Julian Nagelsmann turns 30 this week
1899 Hoffenheim manager, Julian Nagelsmann will celebrate his 30th birthday this week. Fröliches Geburtstag and all that, eh.
Remember when you were a kid and people asked you “how old are you?” And you wanted to sound grown up so you said, “I’m eight and three quarters.” Or even, “I’m almost nine.” Remember that?
In terms of world football coaches, Julian Nagelsmann is that young. In fact he is probably the only member of that tiny fraternity who might be young enough to be able to get away with saying things like that.
On that basis, next May, Nagelsmann will be over 30 and three quarters. Almost 31 in fact. The question is where will he be celebrating that milestone? Will he be at home on the Neckar river? Or will he be in Munich? And more to the point, is there any chance at all that he will be partying in Kiev on that night?
Champions past and future
It is important to note that Nagelsmann’s club is fairly young too. Hoffenheim is one of those “new” German clubs that traditionalists find so alarming. The club itself, regardless of the name as it is presently constituted, is really only just ten years old.
Nagelsmann took over as manager in February of 2016 and was immediate successful. In the last part of that season he guided the club away from the rocky shores of relegation and into it’s ninth consecutive season in the first division of Bundesliga. He was just 28-and-a-half when he started.
That ninth season was this past one. Under his leadership, the team continued in an upward trajectory, and he finds himself now set to manage Hoffenheim in next year’s UEFA Champions League as well. If his success continues he might find himself walking the touch-lines in Kiev as his team gets to the final.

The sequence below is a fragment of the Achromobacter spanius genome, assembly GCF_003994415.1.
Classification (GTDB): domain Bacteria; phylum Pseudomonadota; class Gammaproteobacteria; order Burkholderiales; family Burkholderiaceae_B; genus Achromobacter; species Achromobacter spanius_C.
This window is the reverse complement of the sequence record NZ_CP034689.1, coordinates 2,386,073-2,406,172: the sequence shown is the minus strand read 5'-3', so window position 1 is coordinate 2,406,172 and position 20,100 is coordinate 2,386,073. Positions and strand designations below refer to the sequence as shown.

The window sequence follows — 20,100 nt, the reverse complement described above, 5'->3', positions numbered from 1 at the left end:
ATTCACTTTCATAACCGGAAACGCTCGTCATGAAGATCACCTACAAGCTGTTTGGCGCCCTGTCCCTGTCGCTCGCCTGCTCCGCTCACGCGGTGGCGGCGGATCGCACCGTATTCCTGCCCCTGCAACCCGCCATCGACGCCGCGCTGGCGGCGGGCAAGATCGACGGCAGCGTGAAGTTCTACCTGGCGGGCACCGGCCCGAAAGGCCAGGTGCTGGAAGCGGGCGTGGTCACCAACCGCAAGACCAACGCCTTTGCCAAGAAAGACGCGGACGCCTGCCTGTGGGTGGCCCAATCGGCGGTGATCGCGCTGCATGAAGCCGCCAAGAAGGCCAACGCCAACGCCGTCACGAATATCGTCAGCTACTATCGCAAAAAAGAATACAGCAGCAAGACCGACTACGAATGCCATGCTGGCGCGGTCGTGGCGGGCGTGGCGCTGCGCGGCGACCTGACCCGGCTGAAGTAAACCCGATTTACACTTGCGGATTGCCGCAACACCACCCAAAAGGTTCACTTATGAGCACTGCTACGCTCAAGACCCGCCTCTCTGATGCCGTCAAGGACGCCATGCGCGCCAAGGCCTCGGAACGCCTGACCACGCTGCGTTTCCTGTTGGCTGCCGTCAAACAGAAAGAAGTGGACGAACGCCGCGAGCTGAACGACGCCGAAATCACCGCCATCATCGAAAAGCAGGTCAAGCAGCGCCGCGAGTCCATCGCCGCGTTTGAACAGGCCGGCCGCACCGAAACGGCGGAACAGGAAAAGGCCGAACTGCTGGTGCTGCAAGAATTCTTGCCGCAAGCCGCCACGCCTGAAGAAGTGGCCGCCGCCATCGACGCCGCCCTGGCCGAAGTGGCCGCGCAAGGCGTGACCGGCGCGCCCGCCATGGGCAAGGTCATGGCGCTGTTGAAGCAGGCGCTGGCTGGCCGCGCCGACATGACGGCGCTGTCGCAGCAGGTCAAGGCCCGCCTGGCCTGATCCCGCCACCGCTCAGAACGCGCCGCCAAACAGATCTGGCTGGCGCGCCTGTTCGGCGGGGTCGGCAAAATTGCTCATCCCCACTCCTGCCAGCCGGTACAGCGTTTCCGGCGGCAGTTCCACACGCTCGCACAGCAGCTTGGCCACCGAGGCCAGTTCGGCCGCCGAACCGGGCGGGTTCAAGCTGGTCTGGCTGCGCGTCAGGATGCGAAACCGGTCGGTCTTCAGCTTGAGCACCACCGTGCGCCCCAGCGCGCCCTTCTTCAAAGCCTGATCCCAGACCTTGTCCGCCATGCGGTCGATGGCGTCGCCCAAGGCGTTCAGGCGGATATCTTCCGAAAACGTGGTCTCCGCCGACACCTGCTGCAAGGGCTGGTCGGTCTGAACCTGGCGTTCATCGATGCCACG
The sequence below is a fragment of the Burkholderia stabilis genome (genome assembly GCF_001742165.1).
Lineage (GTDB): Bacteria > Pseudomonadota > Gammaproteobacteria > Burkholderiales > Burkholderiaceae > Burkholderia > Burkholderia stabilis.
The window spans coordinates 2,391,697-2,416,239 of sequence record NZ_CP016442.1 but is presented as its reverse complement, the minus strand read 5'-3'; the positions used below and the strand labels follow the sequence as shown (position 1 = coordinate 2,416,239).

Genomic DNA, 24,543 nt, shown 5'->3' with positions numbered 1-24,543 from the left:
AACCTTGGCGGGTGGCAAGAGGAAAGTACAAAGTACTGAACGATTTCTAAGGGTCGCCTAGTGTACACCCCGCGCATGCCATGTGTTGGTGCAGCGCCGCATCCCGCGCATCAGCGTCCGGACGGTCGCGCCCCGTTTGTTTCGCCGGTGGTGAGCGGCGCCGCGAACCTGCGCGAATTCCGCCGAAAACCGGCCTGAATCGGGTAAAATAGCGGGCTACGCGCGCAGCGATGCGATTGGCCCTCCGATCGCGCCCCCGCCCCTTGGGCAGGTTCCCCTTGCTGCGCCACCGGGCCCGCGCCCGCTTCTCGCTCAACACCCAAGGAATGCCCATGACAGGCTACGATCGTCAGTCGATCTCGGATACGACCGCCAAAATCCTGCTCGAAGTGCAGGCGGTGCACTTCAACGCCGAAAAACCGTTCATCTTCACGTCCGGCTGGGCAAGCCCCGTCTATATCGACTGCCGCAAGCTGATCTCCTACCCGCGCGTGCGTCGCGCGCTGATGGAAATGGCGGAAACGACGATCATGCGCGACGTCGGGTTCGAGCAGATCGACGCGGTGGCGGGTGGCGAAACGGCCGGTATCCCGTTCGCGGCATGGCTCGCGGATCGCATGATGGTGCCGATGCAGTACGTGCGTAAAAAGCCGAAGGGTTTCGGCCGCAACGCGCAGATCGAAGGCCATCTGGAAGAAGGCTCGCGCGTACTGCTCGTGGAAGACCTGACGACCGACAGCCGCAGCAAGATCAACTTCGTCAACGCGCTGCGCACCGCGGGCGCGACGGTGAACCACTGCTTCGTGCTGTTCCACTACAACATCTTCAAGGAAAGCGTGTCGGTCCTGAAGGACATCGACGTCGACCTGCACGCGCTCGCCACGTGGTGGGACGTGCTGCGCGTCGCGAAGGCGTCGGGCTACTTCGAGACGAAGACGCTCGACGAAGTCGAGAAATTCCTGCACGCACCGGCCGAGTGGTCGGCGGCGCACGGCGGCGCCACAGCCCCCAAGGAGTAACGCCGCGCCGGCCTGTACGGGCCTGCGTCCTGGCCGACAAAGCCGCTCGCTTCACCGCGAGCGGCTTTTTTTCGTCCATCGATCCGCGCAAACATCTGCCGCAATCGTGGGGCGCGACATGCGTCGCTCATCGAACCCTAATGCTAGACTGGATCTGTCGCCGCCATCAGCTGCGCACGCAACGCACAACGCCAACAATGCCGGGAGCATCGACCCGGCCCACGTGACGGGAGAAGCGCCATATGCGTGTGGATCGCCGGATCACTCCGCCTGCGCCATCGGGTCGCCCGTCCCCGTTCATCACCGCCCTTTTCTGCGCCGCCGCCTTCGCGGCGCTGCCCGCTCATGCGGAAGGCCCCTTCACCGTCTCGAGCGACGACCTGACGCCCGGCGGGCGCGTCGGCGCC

But which will be “his team”?
Blood in the water
While success in Bundesliga always attracts attention, sometimes it is of the wrong kind. Winning is like bleeding into shark-infested waters. The blood is red and often so are the sharks in Germany’s top flight.
Thus the reds of Bayern Munich have already snapped up Sebastian Rudy. Rudy was the defensive linchpin of Nagelsmann’s system at Hoffenheim. The club completed the transfer of Rudy—one of the many currently rumored “new Philipp Lahms”—to Bayern this summer after coming to terms in March.
In fact both Rudy and Niklas Süle both went to Bayern at the end of June. Thus far transfers in for Nagelsmann’s current team do not include many standouts. (The loan-in of Bayern’s Serge Gnabry this past week notwithstanding.)
But perhaps Nagelsmann is not worried because he senses the sharks may circle back. And this time they might be coming for him.
Bound for Bayern?
Nagelsmann’s name has indeed been circulated as a possible replacement for FCB should they find they no longer require Carlo Ancelotti’s services in the near future. Ancelotti, remember, won the league last time. But the Bayern faithful are not likely to be satisfied by such trifles much longer. And their club has certainly not been shy about giving them reason to hope for more. Bayern have been busy bolstering their glamorous lineup with many of the rising stars in German football.
That’s not without cause of course. Their side has seen high-profile retirements this past season. And they will likely see more of those in the near future. Yet fans will no doubt expect them to continue to win titles regardless. And not just the league title, but beyond.
Doubles and trebles are very much an expectation for big clubs in this day and age. Putting a quality team on the pitch for two or three competitions per week requires a lot of players. Traditionalist thinking is stuck in a by-gone era when one club played one match per week in pursuit of one cup. That is no longer enough for coaches like Ancelotti, Zidane, Mourinho, or Guardiola. Or anyone else who pretends to their status.
Not even a young man who’s just turned 30…well, really he’s almost 30.
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